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TombruceUK - WSM questions

post #1 of 7
Thread Starter 

Toms original post

Originally Posted by tombruceuk View Post

The weber fuel, if that's the brand you have, is actually very good. 

I've read that Big K is good but I've never tried it, you need restaurant grade. 

My latest batch is from the london log co and seems to be very good. 


Obviously it depends on where you live. Move of the better brands can only be purchased in bulk as they are sold trade only but let me know if you find anything that works. 


I'd be interested to hear if the gaskets make a difference, heard mixed reviews. Some say that the seals are lose to allow a little airflow and to reduce the heat. 

I used my WSM as a grill for the first time over the weekend and immediately noticed the temperature difference by removing the water bowl. Keep it in for smoking IMO. It took 16lb of pork shoulder 7 hours to reach 65 degrees, it's a low and slow cook don't forget. 



Hi Tom


The weber fuel will be fine. Are you using the charcoal or the briquettes? I would suggest you use the briquettes in the WSM. Yes use restaurant grade if you can get it - the main reason is that it is made entirely from hardwood whereas the cheaper charcoal is made from whatever they can source in bulk.

You can get BigK restaurant grade briquettes and charcoal in small quantities from places like

Nisbets http://www.nisbets.co.uk/2/Consumables-Catering-Disposables-Barbecue-Briquettes/c01c02a5702.r12.1

or ChefsRange http://www.nisbets.co.uk/2/Consumables-Catering-Disposables-Barbecue-Briquettes/c01c02a5702.r12.1

or Amazon http://www.amazon.co.uk/Restaurant-Hardwood-Lumpwood-Charcoal-Barbecues/dp/B00F1LXSX4

I usually just use Heat Beads though from somewhere like WOWBBQ http://www.wowbbq.co.uk/products/aussie-heat-beads-4kg--1009.html


With the WSM the seals are usually fine when the units are new. They can leak though if the doors are abused and they may loosen up with age. When/if this happens a gasket will help but you should not need them from new. This tends to be more of a problem with the cheaper brands like the ProQ.

Edited by Wade - 4/6/16 at 2:19am
post #2 of 7
Thread Starter 
Originally Posted by tombruceuk View Post

It took 16lb of pork shoulder 7 hours to reach 65 degrees, it's a low and slow cook don't forget. 


How did the pork pull at 65 degrees C? I usually find it quite tough to pull at that temperature. I usually take mine up to about 85 C (or even slightly higher) before I pull it.

post #3 of 7

Hi Wade. 

I didn't pull at 65 degrees, I usually foil it then and wait for it to reach 89. On this occasion I was smoking overnight and it reached 100 degrees by the time I checked. Doesn't appear to have caused any problems, I've had it for lunch and dinner for the last few days and I'm still here.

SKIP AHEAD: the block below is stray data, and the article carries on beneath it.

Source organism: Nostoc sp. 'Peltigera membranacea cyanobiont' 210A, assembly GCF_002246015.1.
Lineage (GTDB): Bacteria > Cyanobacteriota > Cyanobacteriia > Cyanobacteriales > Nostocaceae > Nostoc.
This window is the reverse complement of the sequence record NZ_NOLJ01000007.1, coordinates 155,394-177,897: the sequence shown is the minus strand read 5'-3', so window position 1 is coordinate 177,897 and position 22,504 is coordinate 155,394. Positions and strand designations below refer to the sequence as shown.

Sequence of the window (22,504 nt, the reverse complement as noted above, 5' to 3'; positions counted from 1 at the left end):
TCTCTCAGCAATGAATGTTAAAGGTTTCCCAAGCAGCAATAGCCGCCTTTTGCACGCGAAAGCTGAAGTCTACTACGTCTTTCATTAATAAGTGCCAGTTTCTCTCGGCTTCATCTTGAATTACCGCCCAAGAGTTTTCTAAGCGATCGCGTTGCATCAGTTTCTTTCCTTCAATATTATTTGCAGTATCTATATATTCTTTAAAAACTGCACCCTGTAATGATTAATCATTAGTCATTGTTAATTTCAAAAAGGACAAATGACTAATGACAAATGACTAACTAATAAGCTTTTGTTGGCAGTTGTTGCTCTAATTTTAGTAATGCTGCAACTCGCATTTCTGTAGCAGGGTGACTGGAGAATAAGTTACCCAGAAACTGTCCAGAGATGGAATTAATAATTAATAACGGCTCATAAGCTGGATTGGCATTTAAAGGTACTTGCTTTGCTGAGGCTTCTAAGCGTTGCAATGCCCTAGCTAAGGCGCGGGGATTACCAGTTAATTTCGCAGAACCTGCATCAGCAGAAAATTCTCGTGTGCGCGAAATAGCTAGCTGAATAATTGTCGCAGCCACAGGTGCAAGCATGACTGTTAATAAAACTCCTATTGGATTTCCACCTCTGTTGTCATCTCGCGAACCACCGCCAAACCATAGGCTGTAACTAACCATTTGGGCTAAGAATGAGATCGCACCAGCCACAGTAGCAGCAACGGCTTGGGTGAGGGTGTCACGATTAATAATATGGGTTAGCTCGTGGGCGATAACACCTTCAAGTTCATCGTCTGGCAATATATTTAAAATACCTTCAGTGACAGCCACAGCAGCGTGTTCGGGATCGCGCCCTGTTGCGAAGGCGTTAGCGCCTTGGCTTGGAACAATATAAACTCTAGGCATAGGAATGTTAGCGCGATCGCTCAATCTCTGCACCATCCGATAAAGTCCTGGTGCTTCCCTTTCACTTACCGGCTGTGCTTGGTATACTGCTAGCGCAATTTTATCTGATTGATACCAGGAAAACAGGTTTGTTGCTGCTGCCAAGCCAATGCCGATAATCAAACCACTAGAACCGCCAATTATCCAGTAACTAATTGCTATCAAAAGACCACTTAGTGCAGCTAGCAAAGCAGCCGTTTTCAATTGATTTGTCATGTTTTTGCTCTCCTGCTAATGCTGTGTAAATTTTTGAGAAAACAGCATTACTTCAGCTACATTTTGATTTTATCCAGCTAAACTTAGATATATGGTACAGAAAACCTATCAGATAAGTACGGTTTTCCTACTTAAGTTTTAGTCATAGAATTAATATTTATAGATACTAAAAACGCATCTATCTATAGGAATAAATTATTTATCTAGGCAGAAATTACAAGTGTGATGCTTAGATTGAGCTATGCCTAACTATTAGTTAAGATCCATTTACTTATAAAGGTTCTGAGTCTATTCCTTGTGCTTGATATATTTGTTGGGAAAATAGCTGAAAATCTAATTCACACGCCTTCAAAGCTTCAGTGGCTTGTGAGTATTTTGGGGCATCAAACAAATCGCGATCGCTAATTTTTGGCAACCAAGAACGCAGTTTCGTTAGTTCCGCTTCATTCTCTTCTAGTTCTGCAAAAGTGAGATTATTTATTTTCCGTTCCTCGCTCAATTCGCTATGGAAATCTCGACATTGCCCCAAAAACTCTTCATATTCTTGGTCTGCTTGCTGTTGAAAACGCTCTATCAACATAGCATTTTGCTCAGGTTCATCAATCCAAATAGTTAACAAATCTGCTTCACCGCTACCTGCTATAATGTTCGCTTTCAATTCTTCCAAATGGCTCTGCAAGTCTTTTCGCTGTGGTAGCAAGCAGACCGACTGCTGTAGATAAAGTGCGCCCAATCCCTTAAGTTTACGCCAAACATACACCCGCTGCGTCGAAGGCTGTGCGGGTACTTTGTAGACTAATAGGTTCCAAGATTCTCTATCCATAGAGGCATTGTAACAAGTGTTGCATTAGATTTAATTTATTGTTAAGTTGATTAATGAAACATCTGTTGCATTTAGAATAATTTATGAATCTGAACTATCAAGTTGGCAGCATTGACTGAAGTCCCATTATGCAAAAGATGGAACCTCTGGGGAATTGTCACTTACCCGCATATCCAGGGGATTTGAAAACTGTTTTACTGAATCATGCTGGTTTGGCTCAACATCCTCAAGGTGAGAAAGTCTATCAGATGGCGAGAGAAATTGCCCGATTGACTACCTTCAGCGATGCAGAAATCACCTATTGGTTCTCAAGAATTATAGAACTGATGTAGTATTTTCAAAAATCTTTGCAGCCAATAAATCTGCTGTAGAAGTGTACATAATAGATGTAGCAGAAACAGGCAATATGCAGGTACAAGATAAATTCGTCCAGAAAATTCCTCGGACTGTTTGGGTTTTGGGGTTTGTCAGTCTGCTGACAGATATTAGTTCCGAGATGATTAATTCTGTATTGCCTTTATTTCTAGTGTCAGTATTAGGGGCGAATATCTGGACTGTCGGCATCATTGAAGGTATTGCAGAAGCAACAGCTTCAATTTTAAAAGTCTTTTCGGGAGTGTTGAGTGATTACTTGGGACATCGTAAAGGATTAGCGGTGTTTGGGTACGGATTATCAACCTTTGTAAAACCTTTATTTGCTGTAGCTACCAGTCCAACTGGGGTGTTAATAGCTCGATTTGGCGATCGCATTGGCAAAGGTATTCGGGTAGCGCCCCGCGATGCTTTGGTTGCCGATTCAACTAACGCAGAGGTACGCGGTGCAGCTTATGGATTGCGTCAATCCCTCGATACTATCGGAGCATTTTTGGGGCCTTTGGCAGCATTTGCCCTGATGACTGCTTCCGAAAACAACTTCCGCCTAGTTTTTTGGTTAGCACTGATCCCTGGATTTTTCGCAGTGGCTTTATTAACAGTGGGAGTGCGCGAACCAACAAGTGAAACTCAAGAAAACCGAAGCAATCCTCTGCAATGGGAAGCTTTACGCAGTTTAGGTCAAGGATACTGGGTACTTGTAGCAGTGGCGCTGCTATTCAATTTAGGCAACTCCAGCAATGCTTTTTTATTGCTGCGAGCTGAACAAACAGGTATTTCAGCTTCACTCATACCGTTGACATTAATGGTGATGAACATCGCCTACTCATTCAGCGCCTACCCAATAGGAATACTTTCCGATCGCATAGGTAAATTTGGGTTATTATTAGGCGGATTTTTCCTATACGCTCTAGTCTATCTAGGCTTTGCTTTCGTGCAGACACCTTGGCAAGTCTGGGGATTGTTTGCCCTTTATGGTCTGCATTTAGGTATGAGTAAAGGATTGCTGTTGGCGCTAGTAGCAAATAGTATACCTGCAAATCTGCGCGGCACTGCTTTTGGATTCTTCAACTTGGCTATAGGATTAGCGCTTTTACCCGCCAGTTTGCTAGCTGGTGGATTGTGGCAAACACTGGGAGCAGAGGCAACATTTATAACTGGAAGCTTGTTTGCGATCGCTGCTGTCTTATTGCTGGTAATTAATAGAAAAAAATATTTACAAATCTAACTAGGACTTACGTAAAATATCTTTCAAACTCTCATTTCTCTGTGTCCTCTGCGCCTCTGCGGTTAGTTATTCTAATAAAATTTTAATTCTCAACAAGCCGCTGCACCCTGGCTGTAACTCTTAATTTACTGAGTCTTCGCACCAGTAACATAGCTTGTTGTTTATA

Do you foil? I am tempted to leave it uncovered next time for a couple of reasons. 

1 - Ease, no worrying about monitoring the temperature, I could leave it going for the full 16 hours. 

2 - Does it give a better bark? 


I tried pork belly in my smoker and regretted it, without grilling I couldn't get crispy fat. Changing the WSM from indirect to direct heat during a cook is going to be a pain. 


Any thoughts?




PS - apologies if I'm replying to the wrong thread again :-) 

post #4 of 7
I foil my pork, and add some Apple Juice, tends to keep it moist.

I do Belly Pork most weekends, you will not get Crackiling cooking it low and slow.
I either remove and get heat up high and place Crackling side down, or place under a hot grill.

I am thinking of doing a whole Pork Belly at the smokers weekend.
post #5 of 7
Thread Starter 

When cooking in the Weber I have always foiled after the first 3 or 4 hours, however when I cook in the pellet smoker I don't. There is a difference - you do get a slightly dryer end result if you do not foil - but to be honest I cannot say that I prefer one over the other. It is really down to personal taste.


Steve's day job during the summer is hog roasting in its various forms. If there was any way of getting crispy crackling whilst cooking low and slow he would have found it my now... I take the skin off mine before I cook and, as Steve suggested, I rub it with oil and salt and cook it in a hot oven separately from the pork joint.

post #6 of 7
Cook pigs low and slow over 10 hours. Skin hardens but not crispy, you have to turn both burners up to maximum for about 15 minutes to get skin to crisp and what I call blow. Looks like pork scratching! Have to keep a close eye on it though, can crackle and burn with in minutes.
post #7 of 7

thanks for the tips guys! 

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